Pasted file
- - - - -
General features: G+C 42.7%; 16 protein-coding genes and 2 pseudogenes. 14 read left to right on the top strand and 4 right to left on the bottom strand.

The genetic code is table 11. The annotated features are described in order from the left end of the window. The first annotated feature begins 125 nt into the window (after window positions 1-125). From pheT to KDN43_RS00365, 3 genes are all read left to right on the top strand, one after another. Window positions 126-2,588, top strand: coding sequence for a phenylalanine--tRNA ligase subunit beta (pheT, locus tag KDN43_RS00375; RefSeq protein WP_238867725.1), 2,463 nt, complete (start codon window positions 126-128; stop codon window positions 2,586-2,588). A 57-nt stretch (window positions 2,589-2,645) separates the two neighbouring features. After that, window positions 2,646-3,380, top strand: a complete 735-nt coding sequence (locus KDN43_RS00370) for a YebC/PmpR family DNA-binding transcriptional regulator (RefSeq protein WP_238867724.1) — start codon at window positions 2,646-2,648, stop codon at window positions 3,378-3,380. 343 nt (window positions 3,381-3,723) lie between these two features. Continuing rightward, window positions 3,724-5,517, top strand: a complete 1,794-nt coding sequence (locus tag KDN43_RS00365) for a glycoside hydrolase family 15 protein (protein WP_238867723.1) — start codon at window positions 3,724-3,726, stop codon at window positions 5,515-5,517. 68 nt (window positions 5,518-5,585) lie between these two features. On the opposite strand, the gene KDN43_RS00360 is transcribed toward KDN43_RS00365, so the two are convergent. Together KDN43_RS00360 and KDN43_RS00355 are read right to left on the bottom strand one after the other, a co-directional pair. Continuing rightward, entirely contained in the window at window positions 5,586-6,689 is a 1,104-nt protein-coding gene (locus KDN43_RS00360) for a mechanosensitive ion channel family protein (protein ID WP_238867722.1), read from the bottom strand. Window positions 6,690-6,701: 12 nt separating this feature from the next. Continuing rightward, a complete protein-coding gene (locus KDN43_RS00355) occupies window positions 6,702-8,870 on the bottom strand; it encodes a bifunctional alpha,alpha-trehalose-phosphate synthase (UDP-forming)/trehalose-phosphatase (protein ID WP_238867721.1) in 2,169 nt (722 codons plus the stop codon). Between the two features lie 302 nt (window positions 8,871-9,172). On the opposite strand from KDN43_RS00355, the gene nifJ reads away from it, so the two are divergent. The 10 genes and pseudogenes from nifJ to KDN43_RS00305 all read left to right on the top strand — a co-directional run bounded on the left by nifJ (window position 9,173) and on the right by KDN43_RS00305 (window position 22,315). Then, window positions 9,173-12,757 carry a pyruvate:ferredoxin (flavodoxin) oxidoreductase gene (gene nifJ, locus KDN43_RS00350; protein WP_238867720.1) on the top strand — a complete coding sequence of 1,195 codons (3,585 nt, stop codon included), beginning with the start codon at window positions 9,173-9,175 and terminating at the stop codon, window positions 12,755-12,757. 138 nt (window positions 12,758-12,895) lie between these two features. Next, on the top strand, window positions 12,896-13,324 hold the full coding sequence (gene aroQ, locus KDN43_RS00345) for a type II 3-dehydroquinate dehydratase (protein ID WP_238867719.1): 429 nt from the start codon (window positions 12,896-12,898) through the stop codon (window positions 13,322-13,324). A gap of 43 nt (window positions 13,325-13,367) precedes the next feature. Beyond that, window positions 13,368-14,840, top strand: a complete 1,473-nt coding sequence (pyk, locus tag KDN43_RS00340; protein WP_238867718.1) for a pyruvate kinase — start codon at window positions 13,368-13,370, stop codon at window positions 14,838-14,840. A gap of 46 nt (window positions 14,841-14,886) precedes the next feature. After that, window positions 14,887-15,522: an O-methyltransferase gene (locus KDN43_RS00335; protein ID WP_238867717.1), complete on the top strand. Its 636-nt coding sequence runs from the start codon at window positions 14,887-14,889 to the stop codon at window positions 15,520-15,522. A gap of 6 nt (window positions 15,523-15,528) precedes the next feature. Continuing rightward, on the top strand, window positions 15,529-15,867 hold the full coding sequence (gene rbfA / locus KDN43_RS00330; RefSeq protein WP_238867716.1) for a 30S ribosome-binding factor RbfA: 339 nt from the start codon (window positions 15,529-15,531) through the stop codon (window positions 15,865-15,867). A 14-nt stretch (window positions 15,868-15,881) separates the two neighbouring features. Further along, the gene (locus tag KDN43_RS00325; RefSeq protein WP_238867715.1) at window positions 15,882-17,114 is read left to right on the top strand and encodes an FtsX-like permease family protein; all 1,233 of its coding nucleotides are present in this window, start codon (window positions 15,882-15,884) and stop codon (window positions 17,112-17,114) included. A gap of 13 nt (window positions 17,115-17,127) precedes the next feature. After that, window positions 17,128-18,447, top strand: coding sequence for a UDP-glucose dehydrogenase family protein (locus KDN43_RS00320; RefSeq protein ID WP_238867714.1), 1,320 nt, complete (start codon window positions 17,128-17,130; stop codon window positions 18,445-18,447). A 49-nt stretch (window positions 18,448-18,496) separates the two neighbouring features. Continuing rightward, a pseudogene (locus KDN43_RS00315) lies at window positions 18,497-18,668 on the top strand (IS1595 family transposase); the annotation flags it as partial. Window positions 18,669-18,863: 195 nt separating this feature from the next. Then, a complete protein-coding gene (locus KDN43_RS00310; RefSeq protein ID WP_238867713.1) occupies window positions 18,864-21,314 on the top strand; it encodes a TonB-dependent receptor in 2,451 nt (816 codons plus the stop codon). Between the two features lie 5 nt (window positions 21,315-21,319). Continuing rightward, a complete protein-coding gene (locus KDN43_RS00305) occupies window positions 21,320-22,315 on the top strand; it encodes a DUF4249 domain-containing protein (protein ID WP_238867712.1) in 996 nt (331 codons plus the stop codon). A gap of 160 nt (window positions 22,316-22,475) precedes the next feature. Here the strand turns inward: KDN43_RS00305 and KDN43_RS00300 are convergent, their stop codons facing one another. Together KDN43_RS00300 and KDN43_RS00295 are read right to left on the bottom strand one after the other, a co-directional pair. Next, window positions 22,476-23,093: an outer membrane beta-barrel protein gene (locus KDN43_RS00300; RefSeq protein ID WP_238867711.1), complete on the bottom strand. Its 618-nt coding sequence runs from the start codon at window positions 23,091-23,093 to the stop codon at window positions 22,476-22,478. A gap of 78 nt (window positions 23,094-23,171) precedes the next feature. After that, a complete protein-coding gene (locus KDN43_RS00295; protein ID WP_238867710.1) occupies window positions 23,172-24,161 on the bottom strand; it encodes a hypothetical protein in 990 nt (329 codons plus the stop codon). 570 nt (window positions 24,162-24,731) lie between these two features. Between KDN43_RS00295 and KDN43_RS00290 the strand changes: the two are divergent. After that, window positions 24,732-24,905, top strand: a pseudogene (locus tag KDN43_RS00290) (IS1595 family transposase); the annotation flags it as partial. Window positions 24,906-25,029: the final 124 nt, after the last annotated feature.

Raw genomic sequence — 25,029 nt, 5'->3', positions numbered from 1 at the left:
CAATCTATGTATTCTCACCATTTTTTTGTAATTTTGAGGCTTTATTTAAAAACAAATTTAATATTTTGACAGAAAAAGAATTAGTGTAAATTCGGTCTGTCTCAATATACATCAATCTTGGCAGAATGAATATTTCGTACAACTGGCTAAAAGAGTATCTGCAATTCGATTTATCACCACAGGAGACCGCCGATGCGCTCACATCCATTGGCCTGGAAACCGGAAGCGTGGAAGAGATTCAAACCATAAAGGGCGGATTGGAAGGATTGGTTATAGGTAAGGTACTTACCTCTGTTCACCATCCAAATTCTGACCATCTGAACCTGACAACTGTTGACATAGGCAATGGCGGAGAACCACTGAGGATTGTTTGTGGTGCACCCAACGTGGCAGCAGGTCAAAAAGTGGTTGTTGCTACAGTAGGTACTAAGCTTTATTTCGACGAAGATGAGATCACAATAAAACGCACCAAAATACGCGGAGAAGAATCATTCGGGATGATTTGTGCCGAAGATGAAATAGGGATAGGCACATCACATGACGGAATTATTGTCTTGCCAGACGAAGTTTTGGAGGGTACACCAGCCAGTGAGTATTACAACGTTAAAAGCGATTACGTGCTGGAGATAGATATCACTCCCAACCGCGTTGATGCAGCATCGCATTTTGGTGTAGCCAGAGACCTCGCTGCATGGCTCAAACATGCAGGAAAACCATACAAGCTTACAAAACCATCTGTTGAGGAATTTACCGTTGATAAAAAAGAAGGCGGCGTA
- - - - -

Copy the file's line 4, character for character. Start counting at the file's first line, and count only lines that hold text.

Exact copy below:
CAATCTATGTATTCTCACCATTTTTTTGTAATTTTGAGGCTTTATTTAAAAACAAATTTAATATTTTGACAGAAAAAGAATTAGTGTAAATTCGGTCTGTCTCAATATACATCAATCTTGGCAGAATGAATATTTCGTACAACTGGCTAAAAGAGTATCTGCAATTCGATTTATCACCACAGGAGACCGCCGATGCGCTCACATCCATTGGCCTGGAAACCGGAAGCGTGGAAGAGATTCAAACCATAAAGGGCGGATTGGAAGGATTGGTTATAGGTAAGGTACTTACCTCTGTTCACCATCCAAATTCTGACCATCTGAACCTGACAACTGTTGACATAGGCAATGGCGGAGAACCACTGAGGATTGTTTGTGGTGCACCCAACGTGGCAGCAGGTCAAAAAGTGGTTGTTGCTACAGTAGGTACTAAGCTTTATTTCGACGAAGATGAGATCACAATAAAACGCACCAAAATACGCGGAGAAGAATCATTCGGGATGATTTGTGCCGAAGATGAAATAGGGATAGGCACATCACATGACGGAATTATTGTCTTGCCAGACGAAGTTTTGGAGGGTACACCAGCCAGTGAGTATTACAACGTTAAAAGCGATTACGTGCTGGAGATAGATATCACTCCCAACCGCGTTGATGCAGCATCGCATTTTGGTGTAGCCAGAGACCTCGCTGCATGGCTCAAACATGCAGGAAAACCATACAAGCTTACAAAACCATCTGTTGAGGAATTTACCGTTGATAAAAAAGAAGGCGGCGTA